The plasma membrane, also known as the cell surface membrane or plasmalemma, defines the boundary of the cell.
They are a special type of membranes which are lipid structures that separate the cell from its environment.
In composition, it is a phospholipid bilayer with embedded proteins that enclosing every living cell.
It serves some specific functions such as controlling the flow of nutrients and ions into and out of the cells, mediating the response of a cell to external stimuli (a process called signal transduction), and interacting with bordering cells.
The Fluid Mosaic Model of Biomembranes
The fluid mosaic model describes the structure of the plasma membrane as a mosaic of components —including phospholipids, cholesterol, proteins, and carbohydrates—that gives the membrane a fluid character.
Membranes are impermeable to most polar or charged solutes, but permeable to nonpolar compounds; they are 5 to 8 nm (50 to 80 Å) thick and appear trilaminar when viewed in cross-section with the electron microscope.
The combined evidence from electron microscopy and studies of chemical composition, as well as physical studies of permeability and the motion of individual protein and lipid molecules within membranes, led to the development of the fluid mosaic model for the structure of biological membranes.
A bilayer of phospholipids about 3 nm thick provides the basic architecture of all cellular membranes with membrane proteins giving each cellular membrane its unique set of functions.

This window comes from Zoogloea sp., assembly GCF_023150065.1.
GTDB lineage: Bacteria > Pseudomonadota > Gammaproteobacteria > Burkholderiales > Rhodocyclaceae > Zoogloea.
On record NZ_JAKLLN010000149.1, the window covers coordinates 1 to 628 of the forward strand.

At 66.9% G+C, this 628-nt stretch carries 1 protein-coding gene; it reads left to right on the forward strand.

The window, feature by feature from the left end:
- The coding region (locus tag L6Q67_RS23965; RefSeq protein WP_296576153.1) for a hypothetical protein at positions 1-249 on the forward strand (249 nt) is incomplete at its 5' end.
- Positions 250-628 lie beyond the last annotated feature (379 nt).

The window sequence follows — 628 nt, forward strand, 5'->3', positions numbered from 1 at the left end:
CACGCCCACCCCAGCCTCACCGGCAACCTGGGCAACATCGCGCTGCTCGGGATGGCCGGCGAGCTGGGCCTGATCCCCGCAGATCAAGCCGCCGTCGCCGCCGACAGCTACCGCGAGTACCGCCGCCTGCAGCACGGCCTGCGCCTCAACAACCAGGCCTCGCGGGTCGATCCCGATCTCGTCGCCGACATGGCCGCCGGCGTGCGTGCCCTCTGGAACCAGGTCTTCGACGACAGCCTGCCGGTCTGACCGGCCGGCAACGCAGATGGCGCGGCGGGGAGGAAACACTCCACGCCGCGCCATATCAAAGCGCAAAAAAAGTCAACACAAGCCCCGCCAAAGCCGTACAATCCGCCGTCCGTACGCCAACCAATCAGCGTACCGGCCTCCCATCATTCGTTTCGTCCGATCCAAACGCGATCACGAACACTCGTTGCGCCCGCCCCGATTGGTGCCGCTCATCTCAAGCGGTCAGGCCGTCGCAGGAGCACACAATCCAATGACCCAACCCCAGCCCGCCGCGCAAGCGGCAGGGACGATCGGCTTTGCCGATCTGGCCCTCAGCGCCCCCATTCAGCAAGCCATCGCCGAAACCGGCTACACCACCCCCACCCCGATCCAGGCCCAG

Thus the plasma membrane consists of a lipid bilayer containing embedded and peripheral proteins. The major component of membranes is, however, lipids.
Individual phospholipids can move laterally and spin within the plane of the membrane, giving the membrane a fluid-like consistency similar to that of olive oil.
Membrane lipids are strongly amphipathic molecules with a polar hydrophilic “head group” and a polar hydrophobic “tail.”
The polar head group attached to two hydrophobic fatty acid tails; the head group faces the aqueous environment, the fatty acid tails the interior of the bilayer.
Figure: Fluid mosaic model of a cell membrane, Source: Wikipedia.
In membranes, they are primarily held together by the hydrophobic effect and weak Van der Waals forces and are therefore mobile relative to each other. This gives membranes a more or less fluid quality.
Non- covalent interactions between phospholipids, and between phospholipids and proteins, also lend strength and resilience to the membrane.
At the same time, the hydrophobic core of the bilayer prevents the unassisted movement of water-soluble substances from one side to the other.
Integral membrane proteins (transmembrane proteins) span the bilayer and often form dimers and higher-order oligomers.
Lipid-anchored proteins are tethered to one leaflet by a covalently attached hydrocarbon chain.
Peripheral proteins associate with the membrane primarily by specific non- covalent interactions with integral membrane proteins or membrane lipids.
Proteins in the plasma membrane also make extensive contact with the cytoskeleton.
Lipids and proteins are mobile within the membrane. If they are not fixed in place by special mechanisms, they float within the lipid layer as if in a two-dimensional liquid; biological membranes are therefore also described as being a “fluid mosaic”.
The carbohydrate moieties attached to some proteins and lipids of the plasma membrane are exposed on the extracellular surface of the membrane.
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